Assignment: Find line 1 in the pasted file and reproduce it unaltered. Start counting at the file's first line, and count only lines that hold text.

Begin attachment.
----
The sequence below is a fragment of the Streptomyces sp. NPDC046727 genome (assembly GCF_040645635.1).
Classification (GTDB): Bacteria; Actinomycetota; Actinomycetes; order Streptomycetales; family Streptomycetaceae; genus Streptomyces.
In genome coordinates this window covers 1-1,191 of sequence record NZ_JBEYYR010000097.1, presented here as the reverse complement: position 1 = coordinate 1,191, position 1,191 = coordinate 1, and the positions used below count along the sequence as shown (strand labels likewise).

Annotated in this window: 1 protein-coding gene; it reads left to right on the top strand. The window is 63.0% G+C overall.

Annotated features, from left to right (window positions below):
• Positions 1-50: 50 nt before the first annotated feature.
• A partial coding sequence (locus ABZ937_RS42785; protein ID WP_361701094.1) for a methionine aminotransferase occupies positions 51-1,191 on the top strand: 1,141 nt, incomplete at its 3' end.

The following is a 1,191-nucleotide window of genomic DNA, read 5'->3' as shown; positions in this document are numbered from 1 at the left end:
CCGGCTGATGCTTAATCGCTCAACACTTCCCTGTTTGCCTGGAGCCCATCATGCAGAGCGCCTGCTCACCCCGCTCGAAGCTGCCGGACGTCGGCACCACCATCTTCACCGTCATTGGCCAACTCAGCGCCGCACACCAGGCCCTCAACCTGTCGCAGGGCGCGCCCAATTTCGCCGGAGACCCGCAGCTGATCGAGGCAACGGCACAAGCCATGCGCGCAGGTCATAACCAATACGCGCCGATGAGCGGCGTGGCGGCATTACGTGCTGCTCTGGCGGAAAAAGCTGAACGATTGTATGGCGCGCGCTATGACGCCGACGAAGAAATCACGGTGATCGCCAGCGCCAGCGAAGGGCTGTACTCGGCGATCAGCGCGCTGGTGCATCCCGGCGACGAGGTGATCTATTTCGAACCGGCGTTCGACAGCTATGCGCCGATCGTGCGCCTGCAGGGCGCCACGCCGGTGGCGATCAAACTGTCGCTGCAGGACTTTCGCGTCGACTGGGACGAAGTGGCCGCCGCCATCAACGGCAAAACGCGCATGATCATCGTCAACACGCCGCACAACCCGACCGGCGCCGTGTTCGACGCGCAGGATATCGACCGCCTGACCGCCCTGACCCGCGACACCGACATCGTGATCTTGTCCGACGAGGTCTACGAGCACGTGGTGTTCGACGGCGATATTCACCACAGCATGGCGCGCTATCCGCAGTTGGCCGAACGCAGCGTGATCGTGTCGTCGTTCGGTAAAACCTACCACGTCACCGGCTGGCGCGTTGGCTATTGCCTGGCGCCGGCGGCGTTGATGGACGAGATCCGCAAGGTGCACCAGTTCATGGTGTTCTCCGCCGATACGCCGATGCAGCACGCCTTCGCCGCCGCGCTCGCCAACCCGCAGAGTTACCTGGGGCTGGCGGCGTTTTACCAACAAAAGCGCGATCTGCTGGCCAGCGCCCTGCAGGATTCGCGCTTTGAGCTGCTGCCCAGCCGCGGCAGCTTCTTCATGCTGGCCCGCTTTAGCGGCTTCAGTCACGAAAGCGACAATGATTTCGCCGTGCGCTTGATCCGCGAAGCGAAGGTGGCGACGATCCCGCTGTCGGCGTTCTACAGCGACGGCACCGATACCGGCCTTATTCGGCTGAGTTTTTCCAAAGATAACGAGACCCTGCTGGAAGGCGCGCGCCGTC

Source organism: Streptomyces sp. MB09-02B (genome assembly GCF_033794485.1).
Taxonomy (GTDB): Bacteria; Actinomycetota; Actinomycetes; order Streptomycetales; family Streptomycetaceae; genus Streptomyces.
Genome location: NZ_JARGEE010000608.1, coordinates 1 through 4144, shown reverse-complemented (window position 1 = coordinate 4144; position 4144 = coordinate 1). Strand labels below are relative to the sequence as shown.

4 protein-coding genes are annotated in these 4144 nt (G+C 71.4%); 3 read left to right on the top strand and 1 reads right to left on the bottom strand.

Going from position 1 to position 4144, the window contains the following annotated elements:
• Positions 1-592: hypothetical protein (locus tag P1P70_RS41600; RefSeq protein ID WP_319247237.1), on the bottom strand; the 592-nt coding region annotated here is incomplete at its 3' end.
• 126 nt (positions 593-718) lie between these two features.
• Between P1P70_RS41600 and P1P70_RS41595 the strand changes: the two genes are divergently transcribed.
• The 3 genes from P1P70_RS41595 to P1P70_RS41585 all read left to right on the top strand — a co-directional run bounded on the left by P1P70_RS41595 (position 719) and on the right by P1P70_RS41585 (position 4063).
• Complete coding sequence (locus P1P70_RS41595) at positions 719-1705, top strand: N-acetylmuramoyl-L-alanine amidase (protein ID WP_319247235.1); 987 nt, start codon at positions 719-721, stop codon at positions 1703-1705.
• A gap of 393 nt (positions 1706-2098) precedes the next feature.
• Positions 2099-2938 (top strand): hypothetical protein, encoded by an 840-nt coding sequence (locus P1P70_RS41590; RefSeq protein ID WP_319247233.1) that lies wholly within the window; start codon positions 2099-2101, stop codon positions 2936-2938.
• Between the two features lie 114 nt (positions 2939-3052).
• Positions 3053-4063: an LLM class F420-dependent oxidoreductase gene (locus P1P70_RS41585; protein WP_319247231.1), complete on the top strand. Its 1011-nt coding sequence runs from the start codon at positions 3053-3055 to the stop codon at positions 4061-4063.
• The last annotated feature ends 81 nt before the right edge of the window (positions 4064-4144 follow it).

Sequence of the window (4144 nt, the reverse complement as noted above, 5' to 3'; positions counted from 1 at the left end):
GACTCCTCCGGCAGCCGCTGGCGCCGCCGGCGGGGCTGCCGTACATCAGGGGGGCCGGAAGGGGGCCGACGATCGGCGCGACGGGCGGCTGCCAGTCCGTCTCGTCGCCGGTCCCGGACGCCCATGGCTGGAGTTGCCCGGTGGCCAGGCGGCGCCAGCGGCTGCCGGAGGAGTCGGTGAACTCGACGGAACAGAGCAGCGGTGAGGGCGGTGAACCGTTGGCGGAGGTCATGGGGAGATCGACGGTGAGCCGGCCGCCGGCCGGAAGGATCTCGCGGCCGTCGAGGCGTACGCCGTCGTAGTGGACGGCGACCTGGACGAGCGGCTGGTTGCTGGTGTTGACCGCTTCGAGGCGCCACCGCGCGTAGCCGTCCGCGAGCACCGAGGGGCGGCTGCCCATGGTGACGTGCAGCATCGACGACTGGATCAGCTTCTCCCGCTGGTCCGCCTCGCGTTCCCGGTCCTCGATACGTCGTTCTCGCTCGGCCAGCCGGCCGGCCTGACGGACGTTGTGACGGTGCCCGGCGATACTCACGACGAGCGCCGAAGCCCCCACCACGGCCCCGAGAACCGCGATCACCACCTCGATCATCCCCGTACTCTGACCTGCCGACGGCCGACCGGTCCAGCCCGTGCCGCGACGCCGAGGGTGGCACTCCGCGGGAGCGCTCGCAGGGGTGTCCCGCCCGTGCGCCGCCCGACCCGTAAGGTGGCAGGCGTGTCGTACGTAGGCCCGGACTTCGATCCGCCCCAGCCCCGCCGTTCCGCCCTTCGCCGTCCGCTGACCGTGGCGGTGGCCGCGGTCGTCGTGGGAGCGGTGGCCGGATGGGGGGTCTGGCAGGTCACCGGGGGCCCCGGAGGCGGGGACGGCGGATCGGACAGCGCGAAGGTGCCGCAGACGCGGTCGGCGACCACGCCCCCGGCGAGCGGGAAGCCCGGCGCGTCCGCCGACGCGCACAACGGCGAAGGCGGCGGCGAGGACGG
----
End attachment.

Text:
The sequence below is a fragment of the Streptomyces sp. NPDC046727 genome (assembly GCF_040645635.1).